Nancy Winship Milliken

The Lighthouse

I started my process by thinking about Boston as the home of the first lighthouse in North America. About how the materials represent the industries of New England. How the wool contrasts with the solid massive materials of the plaza. How the wool moves in the wind and twists around the grid of the graceful scaffolding. But then the work comes out of the studio, interacts with its surroundings, and continues the process I began. It becomes much more than its materials. In this case, perhaps, The Lighthouse is about opening up. Opening up the impenetrable forms of buildings or of ourselves. The thick walls of a lighthouse are gone, and we witness the internal structure allowing the light to shine, not just at the apex, but throughout its length.

To learn more about the sculpture visit and

Nancy Winship MillikenThe Lighthouse. 2013 Raw wool from New England farms, scaffolding, debris netting, steel, fishing net, rope, 72’ x 8’ x 6’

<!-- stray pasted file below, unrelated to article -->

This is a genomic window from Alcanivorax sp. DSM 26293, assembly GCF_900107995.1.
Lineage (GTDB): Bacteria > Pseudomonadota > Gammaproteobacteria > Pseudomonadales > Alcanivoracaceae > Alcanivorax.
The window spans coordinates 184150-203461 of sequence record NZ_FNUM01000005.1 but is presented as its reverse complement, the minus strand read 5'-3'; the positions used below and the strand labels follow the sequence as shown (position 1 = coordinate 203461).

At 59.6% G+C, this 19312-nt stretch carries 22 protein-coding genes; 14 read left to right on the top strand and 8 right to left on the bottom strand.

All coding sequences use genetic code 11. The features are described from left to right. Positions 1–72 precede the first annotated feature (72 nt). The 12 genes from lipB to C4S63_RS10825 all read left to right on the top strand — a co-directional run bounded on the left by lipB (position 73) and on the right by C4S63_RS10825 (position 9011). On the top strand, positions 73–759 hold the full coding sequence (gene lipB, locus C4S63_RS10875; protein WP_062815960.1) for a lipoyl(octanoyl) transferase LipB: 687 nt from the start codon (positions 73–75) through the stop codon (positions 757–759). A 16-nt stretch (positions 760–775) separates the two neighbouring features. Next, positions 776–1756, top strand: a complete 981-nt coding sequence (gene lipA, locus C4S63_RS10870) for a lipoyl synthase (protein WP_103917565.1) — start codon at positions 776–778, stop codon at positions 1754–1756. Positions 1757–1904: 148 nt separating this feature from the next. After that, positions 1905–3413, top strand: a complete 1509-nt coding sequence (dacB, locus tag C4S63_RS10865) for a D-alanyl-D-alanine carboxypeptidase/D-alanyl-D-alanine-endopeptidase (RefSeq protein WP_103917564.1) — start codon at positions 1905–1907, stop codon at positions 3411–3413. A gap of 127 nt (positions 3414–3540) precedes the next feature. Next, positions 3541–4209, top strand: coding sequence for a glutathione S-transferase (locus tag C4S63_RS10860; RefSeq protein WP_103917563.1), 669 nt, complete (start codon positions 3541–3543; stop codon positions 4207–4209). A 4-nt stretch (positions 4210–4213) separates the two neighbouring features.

Made from construction scaffolding and raw wool collected from New England farms, The Lighthouse represents intertwined elements of the New England landscape, architecture, economy and people. Milliken combines archetypal human structures with ephemeral, organic materials such as sheep’s wool.

The Meaning of Materials
Saturday July 13th 11amMeet at the entrance to the Mary Baker Eddy Library & Museum, 210 Mass Ave and walk around the sculptures that are installed on the plaza and end at the bookstore, where the participants can purchase the catalog. The tour is free and open to the public.
Nancy Winship Milliken and Rosalyn Driscoll both work with natural materials--Nancy with wool and Rosalyn with rawhide. They will explore the meanings of the materials used in the sculptures of the exhibit, Convergence, as well as in the plaza itself. This talk will take place during the Outside the Box Festival in Boston,

Update: Kendra Nordin, employee of the Christian Science Monitor, Boston, talks about the sculpture "The Lighthouse" by Nancy Winship Milliken, in this video. This sculpture is one piece of a collection of art in the exhibit, Convergence, in Boston, Massachusetts. This exhibit is cosponsored by the Boston Sculptors Gallery and The First Church of Christ, Scientist. You can see the exhibit from May 1-October 31, 2013, at 210 Massachusetts Avenue in Boston's Back Bay. 

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